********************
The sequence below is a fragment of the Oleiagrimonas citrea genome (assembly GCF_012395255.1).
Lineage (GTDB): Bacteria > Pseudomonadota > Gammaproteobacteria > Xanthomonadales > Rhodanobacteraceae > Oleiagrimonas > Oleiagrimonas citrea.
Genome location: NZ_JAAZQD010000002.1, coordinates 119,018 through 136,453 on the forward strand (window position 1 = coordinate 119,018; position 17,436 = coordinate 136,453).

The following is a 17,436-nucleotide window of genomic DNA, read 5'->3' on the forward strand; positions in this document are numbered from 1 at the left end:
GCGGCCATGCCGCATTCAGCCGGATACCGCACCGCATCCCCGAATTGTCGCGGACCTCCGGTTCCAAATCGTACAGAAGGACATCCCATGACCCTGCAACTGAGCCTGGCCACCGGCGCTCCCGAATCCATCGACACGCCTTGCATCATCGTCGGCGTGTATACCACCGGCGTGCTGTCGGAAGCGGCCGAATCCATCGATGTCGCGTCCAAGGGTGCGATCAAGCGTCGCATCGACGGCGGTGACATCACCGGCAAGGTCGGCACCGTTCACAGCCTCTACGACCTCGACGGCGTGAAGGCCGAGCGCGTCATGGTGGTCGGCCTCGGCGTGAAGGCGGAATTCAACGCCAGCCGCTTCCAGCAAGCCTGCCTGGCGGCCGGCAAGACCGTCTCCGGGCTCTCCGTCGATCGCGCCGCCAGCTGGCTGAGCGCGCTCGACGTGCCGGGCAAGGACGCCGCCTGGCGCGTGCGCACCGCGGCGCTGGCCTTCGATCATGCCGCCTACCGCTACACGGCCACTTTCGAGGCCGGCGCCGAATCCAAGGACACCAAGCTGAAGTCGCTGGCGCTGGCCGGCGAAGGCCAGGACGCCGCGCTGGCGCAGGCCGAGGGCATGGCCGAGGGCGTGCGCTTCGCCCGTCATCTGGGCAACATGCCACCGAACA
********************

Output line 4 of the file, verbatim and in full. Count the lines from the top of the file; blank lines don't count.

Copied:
The following is a 17,436-nucleotide window of genomic DNA, read 5'->3' on the forward strand; positions in this document are numbered from 1 at the left end: